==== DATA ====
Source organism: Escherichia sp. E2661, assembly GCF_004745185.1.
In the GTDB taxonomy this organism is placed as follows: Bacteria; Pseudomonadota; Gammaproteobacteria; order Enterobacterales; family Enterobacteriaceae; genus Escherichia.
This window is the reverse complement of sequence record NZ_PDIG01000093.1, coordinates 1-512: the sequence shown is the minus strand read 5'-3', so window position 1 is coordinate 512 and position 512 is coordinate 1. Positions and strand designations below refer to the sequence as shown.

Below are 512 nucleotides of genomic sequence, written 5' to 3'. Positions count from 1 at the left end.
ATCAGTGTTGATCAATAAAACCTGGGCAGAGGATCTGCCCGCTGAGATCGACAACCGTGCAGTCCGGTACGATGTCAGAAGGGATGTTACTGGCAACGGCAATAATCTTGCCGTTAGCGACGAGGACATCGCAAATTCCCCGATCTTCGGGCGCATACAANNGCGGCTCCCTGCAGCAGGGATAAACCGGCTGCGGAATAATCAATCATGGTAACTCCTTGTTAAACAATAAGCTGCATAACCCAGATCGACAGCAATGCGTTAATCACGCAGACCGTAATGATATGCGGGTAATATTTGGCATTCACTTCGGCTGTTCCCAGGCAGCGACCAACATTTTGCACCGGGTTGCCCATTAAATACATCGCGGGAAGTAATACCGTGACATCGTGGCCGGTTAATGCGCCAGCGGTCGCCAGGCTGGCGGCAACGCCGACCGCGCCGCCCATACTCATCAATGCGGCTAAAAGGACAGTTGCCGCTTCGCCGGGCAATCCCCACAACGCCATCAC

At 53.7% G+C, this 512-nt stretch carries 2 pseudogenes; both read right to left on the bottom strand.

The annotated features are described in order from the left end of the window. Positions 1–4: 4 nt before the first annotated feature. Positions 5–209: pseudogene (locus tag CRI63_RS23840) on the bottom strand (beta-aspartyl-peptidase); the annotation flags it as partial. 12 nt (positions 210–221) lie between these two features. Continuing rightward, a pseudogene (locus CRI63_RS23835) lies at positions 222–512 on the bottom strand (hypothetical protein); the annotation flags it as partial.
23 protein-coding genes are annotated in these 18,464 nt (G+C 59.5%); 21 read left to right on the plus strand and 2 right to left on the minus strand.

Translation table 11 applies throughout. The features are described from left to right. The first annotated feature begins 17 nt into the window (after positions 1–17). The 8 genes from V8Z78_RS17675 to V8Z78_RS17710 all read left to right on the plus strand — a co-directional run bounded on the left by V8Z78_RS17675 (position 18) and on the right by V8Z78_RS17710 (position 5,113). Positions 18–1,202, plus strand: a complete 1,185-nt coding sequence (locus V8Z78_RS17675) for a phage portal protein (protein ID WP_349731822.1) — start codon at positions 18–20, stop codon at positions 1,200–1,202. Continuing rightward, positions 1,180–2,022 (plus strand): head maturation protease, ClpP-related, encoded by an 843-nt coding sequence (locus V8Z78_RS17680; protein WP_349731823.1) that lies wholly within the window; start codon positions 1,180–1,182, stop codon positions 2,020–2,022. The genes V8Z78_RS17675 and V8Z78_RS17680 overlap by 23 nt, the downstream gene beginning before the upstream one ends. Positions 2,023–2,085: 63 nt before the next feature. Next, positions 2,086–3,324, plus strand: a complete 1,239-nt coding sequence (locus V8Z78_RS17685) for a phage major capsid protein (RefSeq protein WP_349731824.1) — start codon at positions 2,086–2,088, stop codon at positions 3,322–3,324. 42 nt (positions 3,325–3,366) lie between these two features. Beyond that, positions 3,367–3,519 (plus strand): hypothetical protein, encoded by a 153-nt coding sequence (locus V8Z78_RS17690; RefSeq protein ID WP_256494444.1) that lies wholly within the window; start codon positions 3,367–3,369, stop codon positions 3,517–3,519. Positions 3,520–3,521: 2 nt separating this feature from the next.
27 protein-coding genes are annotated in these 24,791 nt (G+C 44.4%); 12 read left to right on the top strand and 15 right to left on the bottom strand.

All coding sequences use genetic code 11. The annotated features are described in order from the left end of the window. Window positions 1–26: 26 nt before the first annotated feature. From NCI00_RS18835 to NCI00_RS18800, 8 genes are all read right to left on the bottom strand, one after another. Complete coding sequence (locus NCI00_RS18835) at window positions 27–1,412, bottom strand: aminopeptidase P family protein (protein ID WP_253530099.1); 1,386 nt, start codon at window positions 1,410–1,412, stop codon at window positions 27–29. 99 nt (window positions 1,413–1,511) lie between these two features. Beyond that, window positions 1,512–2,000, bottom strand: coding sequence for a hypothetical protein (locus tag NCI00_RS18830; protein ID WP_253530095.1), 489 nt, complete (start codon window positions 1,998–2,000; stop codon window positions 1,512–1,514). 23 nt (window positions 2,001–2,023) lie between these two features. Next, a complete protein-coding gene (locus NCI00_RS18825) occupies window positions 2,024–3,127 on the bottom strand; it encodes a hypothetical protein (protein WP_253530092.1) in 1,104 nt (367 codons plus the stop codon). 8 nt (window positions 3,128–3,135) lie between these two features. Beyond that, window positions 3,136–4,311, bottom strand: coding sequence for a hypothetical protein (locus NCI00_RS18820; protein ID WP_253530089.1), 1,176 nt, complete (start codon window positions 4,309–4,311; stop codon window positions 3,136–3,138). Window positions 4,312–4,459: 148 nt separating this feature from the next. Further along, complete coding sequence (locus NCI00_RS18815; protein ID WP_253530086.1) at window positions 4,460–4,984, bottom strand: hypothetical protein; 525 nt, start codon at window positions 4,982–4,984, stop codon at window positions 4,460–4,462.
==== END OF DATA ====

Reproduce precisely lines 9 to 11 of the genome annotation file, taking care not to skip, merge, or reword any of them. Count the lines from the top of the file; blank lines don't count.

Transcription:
Translation table 11 applies throughout. The features are described from left to right. The first annotated feature begins 17 nt into the window (after positions 1–17). The 8 genes from V8Z78_RS17675 to V8Z78_RS17710 all read left to right on the plus strand — a co-directional run bounded on the left by V8Z78_RS17675 (position 18) and on the right by V8Z78_RS17710 (position 5,113). Positions 18–1,202, plus strand: a complete 1,185-nt coding sequence (locus V8Z78_RS17675) for a phage portal protein (protein ID WP_349731822.1) — start codon at positions 18–20, stop codon at positions 1,200–1,202. Continuing rightward, positions 1,180–2,022 (plus strand): head maturation protease, ClpP-related, encoded by an 843-nt coding sequence (locus V8Z78_RS17680; protein WP_349731823.1) that lies wholly within the window; start codon positions 1,180–1,182, stop codon positions 2,020–2,022. The genes V8Z78_RS17675 and V8Z78_RS17680 overlap by 23 nt, the downstream gene beginning before the upstream one ends. Positions 2,023–2,085: 63 nt before the next feature. Next, positions 2,086–3,324, plus strand: a complete 1,239-nt coding sequence (locus V8Z78_RS17685) for a phage major capsid protein (RefSeq protein WP_349731824.1) — start codon at positions 2,086–2,088, stop codon at positions 3,322–3,324. 42 nt (positions 3,325–3,366) lie between these two features. Beyond that, positions 3,367–3,519 (plus strand): hypothetical protein, encoded by a 153-nt coding sequence (locus V8Z78_RS17690; RefSeq protein ID WP_256494444.1) that lies wholly within the window; start codon positions 3,367–3,369, stop codon positions 3,517–3,519. Positions 3,520–3,521: 2 nt separating this feature from the next.
27 protein-coding genes are annotated in these 24,791 nt (G+C 44.4%); 12 read left to right on the top strand and 15 right to left on the bottom strand.

All coding sequences use genetic code 11. The annotated features are described in order from the left end of the window. Window positions 1–26: 26 nt before the first annotated feature. From NCI00_RS18835 to NCI00_RS18800, 8 genes are all read right to left on the bottom strand, one after another. Complete coding sequence (locus NCI00_RS18835) at window positions 27–1,412, bottom strand: aminopeptidase P family protein (protein ID WP_253530099.1); 1,386 nt, start codon at window positions 1,410–1,412, stop codon at window positions 27–29. 99 nt (window positions 1,413–1,511) lie between these two features. Beyond that, window positions 1,512–2,000, bottom strand: coding sequence for a hypothetical protein (locus tag NCI00_RS18830; protein ID WP_253530095.1), 489 nt, complete (start codon window positions 1,998–2,000; stop codon window positions 1,512–1,514). 23 nt (window positions 2,001–2,023) lie between these two features. Next, a complete protein-coding gene (locus NCI00_RS18825) occupies window positions 2,024–3,127 on the bottom strand; it encodes a hypothetical protein (protein WP_253530092.1) in 1,104 nt (367 codons plus the stop codon). 8 nt (window positions 3,128–3,135) lie between these two features. Beyond that, window positions 3,136–4,311, bottom strand: coding sequence for a hypothetical protein (locus NCI00_RS18820; protein ID WP_253530089.1), 1,176 nt, complete (start codon window positions 4,309–4,311; stop codon window positions 3,136–3,138). Window positions 4,312–4,459: 148 nt separating this feature from the next. Further along, complete coding sequence (locus NCI00_RS18815; protein ID WP_253530086.1) at window positions 4,460–4,984, bottom strand: hypothetical protein; 525 nt, start codon at window positions 4,982–4,984, stop codon at window positions 4,460–4,462.